Tuesday, 22 March 2011

21. "Juliet, Naked" by Nick Hornby

Publisher: Penguin
Page count: 256 pages
Date begun: March 22nd, 2011
Date finished: March 22nd, 2011

Duncan is a big old-music nerd and a self-styled expert on the music career of Tucker Crowe, a singer-songwriter (think Dylan) who released one really critically acclaimed album in the 80s, and then suddenly during a tour disappeared and went into hiding. Duncan frequents internet message boards where he and other fans debate and analyze every aspect of Crowe's career in detail, speculating on what made him suddenly drop everything, and on what he may be up to now. Annie has lived with him in an increasingly more unsatisfying relationship for the past 15 years, and is realizing that she's suddenly middle-aged, living in a boring little English seaside town with a dead-end job at the town's tiny museum, and she doesn't know how to change things.

The thing that does trigger sudden change in Annie's dreary life is an advance copy of the demos for Tucker Crowe's lauded breakup album Juliet, sent to Duncan through one of his message board mates.  Annie opens the post and listens to it before Duncan gets a chance to. They end up having extremely differing opinions on the quality of the album (called Juliet, Naked - see what they did there), and while Duncan posts a glowingly enthusiastic review of it on the internet, Annie decides to post her own. Having posted her e-mail address with the review, she is contacted shortly after by none other than the elusive Tucker Crowe himself, who is now a middle aged man living in the American country side, trying to come to grips with his own years of wasted potential and the various children he's fathered over the years turning up on his doorstep. They start an e-mail correspondence, and soon Annie knows more about the obscure Mr Crowe than his devoted fans have ever dreamed of.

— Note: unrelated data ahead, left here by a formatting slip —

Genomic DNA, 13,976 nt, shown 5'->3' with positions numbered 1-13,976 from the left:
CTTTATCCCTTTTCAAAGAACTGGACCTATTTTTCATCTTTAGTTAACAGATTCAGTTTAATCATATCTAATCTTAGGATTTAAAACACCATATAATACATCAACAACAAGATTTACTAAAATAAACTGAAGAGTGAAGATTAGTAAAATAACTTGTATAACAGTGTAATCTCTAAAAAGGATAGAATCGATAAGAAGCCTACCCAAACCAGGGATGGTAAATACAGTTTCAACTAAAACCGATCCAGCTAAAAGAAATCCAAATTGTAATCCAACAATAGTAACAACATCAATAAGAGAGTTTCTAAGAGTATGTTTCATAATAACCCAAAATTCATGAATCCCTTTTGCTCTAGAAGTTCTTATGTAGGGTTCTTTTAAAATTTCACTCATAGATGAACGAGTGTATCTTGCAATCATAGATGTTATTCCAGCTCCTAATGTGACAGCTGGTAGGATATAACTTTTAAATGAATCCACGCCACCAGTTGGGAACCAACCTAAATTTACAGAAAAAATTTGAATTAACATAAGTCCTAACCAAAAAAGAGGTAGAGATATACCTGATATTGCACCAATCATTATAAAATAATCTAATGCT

Juliet, Naked is the third Hornby novel I've read, the first one being High Fidelity, which I found dreadfully dull, and finished out of stubbornness. I also read About A Boy, as I'm a fan of the movie, and found it much better, if a bit dark at times. I was a bit dubious, since in this one, Hornby once again portrays a music obsessive, but the book was for the most part very entertaining, and Duncan is clearly meant to be a bit pathetic, abrasive and unlikable. Anyone who's ever frequented an internet message board where lots of obsessive fans voice their opinions on whatever subject they're passionate about has encountered someone like Duncan. Yet Hornby also manages to make us see that he's a complex person, not just a caricature.

Obviously, I preferred the parts of the story from Annie and Tucker's point of view. Tucker has clearly not been the nicest or wisest person over the years, he's made a whole load of mistakes, and is only now starting to realize that he may have made a bit of a mess out of a lot of things in his life. Both he and Annie have a lot of regrets about their pasts, and develop a friendship through their correspondance that helps them affect necessary changes. If it hadn't been for the rather sudden ending (termed by some online reviewers as tantalisingly open-ended and bittersweet), but which I found a bit lazy and cowardly and would've criticised one of my pupils for ending a story with, I would have really enjoyed this a lot. As it is, it's probably my favourite Hornby book, but I would've liked it more if it had another 10 pages or so and wrapped up the story a bit more.

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